Tutorial: Test Risks, Confidence and OC Curves
Test risks, confidence levels and operating characteristic (OC) curves are related statistical concepts designed to show analysts how likely they are to get into trouble by accepting the results of a statistical test.
For example, let us assume we are willing to accept a lot of some product only if the lot has no more than a given proportion of defective units. We decide to test a sample of units for defects. If the sample does not have an excessive number of defects, we will accept the lot from which the sample came. Our problem is to determine how many defects will be acceptable in the sample. No test short of 100% inspection will reject all lots with unacceptable defect rates or accept all lots with acceptable defect rates (unacceptable and acceptable being arbitrary values defined by the analyst). Some risk, called the consumers risk, that a sample of bad product will give good results (i.e., will pass our test criteria), always exists. The test we devise must reduce this risk to a satisfactory level.
The risk of error is the probability that a sample of bad product will pass the test (i.e., a sample will have no more defects than we agree are acceptable). This probability is a function of the size of the sample, the number of defects we will allow in the sample, and a quantitative definition of bad (i.e., the lowest defect rate that the consumer would consider unacceptable). Since defects follow a binomial distribution (a unit is defective or it is not), the probability of a product passing a sample test is:
- P is the probability of finding a or less defects in the sample
- n is the number of units in the sample (sample size must be much smaller than lot size for the expression to hold)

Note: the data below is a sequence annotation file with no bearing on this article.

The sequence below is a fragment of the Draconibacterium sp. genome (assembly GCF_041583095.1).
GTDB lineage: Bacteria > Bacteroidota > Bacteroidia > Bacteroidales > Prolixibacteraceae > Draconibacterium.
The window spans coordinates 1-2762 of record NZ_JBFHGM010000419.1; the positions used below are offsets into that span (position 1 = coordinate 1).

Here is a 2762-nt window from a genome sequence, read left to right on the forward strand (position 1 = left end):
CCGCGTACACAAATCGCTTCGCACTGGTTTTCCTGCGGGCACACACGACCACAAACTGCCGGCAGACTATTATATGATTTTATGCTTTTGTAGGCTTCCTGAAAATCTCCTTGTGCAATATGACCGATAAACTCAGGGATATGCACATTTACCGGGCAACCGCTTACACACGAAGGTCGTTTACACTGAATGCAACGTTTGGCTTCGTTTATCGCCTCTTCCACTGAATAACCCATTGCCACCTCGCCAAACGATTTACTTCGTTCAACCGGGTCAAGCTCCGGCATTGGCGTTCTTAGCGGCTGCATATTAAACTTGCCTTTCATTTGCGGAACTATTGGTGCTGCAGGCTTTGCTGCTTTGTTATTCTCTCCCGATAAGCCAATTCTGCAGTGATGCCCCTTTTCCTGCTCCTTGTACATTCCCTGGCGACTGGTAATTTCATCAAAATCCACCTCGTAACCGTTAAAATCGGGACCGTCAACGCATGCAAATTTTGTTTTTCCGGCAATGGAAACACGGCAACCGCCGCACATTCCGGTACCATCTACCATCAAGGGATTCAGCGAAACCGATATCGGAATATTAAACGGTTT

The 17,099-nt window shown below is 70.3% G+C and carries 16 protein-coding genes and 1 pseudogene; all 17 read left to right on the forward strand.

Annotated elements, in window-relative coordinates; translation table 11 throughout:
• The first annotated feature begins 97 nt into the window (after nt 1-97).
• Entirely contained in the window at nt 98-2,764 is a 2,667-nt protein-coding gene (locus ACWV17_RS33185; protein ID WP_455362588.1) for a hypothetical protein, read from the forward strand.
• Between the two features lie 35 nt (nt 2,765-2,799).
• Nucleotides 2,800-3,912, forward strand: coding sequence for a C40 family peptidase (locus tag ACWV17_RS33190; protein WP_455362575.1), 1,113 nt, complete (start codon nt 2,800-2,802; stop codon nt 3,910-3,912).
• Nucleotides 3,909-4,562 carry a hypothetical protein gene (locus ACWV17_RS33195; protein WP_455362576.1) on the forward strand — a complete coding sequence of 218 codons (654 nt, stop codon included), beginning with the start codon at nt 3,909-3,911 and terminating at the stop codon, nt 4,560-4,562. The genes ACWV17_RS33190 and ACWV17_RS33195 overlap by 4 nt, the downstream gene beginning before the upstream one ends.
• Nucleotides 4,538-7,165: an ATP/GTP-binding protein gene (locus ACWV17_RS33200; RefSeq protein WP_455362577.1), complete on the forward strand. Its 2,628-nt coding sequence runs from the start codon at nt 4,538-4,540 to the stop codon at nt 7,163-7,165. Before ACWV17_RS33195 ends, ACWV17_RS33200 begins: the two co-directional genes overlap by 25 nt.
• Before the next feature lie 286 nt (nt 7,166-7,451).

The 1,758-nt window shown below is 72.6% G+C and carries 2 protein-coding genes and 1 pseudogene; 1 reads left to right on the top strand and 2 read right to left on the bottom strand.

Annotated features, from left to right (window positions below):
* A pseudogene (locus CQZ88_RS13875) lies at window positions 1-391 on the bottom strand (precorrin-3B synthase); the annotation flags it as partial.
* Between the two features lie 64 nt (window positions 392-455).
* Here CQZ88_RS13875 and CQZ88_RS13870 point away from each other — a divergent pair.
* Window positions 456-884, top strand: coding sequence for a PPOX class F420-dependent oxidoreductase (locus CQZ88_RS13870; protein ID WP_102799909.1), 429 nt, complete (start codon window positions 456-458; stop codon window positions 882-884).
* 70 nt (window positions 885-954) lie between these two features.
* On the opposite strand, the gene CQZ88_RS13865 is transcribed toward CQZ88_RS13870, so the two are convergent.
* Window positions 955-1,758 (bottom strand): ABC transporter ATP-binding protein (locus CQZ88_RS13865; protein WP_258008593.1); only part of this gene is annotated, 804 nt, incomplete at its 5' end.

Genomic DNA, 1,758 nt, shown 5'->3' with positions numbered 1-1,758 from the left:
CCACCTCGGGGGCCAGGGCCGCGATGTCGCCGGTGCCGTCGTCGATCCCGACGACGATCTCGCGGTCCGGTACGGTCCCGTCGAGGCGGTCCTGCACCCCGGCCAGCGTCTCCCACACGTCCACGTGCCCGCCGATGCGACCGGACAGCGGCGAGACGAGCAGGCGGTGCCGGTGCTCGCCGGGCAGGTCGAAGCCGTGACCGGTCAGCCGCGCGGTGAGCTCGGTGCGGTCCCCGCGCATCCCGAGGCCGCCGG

- a is the number of defects we will accept in the sample
- Pd is the proportion of the lot that is defective (which equals the probability of any given unit being defective)
- (1-Pd) is the proportion of the lot that is not defective
To calculate the consumers risk, Pd is set to the lowest value that the analyst would call unacceptable. For example, suppose we decide that we want to reject any lot with a defect rate of 5%, and plan to do it by testing 100 units and allowing no more than 2 defects. Then:
Hence, there is a 12% probability that we will accept a bad lot, which is defined as one with a defect rate of 5%. This is, by definition, a consumers risk of 12%. It can also be converted to a measure of confidence, defined as (100 - risk)%. For this case, we have an 88% confidence (100 - 12)% that the test will reject products with the bad defect rate. Note that the risk (and, hence, confidence) is based on a specified defect rate of .05. The risk of accepting a worse rate than .05 will be lower than 12%, and defect rates higher than .05 will be accepted more often than 12% of the times they are tested to the same criteria.
If we plot the probability of acceptance against the possible values of the defect rate, we would have something that would look like Figure 1.
Figure 1: OC Curve (Click to Zoom)
Figure 1 is an OC curve, and it is useful because the consumers risk is only part of the story. In addition to the risk of accepting a bad lot, there is also a risk of rejecting a good lot. This is called the producers risk, for obvious reason, but it also does the consumer little good to reject acceptable products. If one considers only consumers risk, it becomes easy to design a test that not only rejects bad lots with high confidence but also seldom accepts any lots, including those with the lowest defect rate that the state of the art can produce.
To avoid this untenable situation, one must at least calculate the probability of a lot with some good defect rate being rejected. However, both bad and good defect rates are arbitrary values. The OC curve provides a picture of the probability of acceptance over the range of possible values and the producer and the consumer can adjust sample size and the number of acceptable failures until they are both satisfied that their interests are being achieved, as shown by an OC curve. The bad and good values need not even be defined if both parties are satisfied with the OC curve describing a proposed test.
However, defining acceptable risks for both good values (those we want to accept most of the time) and bad values (those we want to reject most of the time) limits the tests we can use. When good and bad values are close together, it is statistically difficult to distinguish one from another. The practical result of this is that a greater sample size is needed to provide both high confidence in rejecting lots with bad defect rates and high confidence in accepting lots with good defect rates, compared to the sample size needed when the good and bad values are farther apart.